This is not to say that Crim didn't have an influence on the name, he certainly did. He picked it. But he didn't pick it because the first four letters are his name.

After that scene we find ourselves at the Chaos Gate. The knights guarding it check in with other knights (I'm not sure if this a shift change or just other people checking in with guards) just as Tsukasa shows up. He doesn't have time to change servers (or logout, but he's unable to do that anyway) but he does warp away. The knights now know he's on that server, they expect to be able to catch up with Tsukasa when he tries to log out, and that's about all that happens there.

The next time we see the knights it is when the guards at another Chaos Gate are let off guard duty, presumably in response to the knights learning which server Tsukasa was on and thus learning that he wasn't on the one those other knights were guarding.


Now it's time to meet Sora. We're in a place with stone, sand, sand colored stone, and sandstone colored stone walls.  There only seem to be two people around.  Sora's jumping around, at first we only see his shadow, BT seems somewhat spooked, he lands behind her, she takes a swipe at him, he disarms her and ends up behind her again, this time with his arms around her neck.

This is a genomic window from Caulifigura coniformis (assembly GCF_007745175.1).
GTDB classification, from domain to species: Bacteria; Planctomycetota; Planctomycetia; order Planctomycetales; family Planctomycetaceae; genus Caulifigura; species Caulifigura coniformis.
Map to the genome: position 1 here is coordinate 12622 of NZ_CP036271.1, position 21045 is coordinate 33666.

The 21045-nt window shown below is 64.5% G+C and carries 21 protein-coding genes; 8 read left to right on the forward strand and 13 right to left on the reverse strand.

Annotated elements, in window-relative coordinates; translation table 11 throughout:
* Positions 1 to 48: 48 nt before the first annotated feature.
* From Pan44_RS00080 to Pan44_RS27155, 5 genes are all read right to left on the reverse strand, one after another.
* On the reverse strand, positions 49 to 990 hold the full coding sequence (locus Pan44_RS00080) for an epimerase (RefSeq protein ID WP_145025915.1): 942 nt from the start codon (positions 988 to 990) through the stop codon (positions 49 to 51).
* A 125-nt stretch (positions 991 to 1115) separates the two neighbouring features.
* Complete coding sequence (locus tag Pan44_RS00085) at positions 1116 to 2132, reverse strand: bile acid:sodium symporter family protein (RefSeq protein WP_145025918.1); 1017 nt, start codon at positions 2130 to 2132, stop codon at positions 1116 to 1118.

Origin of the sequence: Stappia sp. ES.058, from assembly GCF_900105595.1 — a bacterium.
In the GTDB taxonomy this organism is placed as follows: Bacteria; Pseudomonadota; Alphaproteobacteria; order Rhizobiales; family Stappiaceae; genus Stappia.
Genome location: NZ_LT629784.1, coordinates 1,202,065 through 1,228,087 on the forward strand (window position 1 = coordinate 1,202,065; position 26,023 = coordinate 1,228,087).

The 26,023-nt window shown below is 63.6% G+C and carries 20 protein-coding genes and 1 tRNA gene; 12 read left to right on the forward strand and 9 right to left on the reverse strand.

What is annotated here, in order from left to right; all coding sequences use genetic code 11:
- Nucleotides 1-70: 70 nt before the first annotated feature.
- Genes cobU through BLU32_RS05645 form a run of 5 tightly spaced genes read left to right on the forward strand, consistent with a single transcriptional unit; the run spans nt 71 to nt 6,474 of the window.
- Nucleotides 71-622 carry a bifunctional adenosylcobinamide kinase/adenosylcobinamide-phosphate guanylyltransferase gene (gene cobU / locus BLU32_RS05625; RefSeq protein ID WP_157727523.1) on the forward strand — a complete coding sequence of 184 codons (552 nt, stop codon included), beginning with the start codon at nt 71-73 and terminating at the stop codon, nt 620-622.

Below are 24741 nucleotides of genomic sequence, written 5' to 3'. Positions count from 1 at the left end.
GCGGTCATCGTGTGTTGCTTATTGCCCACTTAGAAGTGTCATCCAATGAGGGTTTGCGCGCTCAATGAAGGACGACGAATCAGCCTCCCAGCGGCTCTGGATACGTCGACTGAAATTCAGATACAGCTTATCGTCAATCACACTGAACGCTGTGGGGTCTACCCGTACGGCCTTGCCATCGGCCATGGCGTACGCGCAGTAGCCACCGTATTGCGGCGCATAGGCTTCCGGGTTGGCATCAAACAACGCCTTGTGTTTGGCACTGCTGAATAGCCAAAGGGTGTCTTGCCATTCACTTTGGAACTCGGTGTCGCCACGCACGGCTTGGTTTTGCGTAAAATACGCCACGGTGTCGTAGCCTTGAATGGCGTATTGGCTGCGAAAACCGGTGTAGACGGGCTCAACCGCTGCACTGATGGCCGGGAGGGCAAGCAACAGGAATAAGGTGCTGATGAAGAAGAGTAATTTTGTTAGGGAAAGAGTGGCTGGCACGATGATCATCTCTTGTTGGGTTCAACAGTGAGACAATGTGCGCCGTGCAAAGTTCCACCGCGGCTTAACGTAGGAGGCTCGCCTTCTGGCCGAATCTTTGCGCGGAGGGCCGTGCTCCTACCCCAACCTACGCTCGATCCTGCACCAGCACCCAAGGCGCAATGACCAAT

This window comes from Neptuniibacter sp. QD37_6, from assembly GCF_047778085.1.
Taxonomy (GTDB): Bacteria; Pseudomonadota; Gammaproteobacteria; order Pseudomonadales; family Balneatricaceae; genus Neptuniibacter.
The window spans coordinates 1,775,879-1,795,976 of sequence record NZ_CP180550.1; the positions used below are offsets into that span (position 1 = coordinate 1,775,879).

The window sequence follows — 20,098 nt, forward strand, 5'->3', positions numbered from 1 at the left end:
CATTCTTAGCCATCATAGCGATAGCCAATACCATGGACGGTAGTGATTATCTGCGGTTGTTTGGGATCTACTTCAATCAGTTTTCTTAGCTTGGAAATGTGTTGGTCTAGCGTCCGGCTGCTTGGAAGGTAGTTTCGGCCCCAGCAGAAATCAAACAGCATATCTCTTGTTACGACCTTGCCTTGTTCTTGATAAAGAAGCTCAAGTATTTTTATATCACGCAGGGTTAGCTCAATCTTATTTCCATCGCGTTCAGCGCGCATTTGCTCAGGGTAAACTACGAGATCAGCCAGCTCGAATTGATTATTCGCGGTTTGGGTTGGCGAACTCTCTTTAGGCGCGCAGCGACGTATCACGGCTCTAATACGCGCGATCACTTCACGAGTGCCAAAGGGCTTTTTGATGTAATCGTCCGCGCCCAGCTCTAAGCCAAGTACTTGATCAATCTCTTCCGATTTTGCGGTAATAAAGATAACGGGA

Sora is a twin blade, which means what it sounds like. He fights with two blades. His are retractable things in cases on his forearms. The practical result of which is that when his arms are around your neck, it means that his blades are likewise right next you your neck.

Also, his eyes are red, which means that he's a human eating vampire.  (If a vampire has some Soylent Green, do its eyes turn red?)  More seriously, at some point I'm probably going to look through the eyecolors of all of the characters because there's one case where it might very well be symbolic of something more, and if there's one case, why not two or three? If one is going to look for symbolic meaning in eyecolor, Sora is probably not a bad place to look.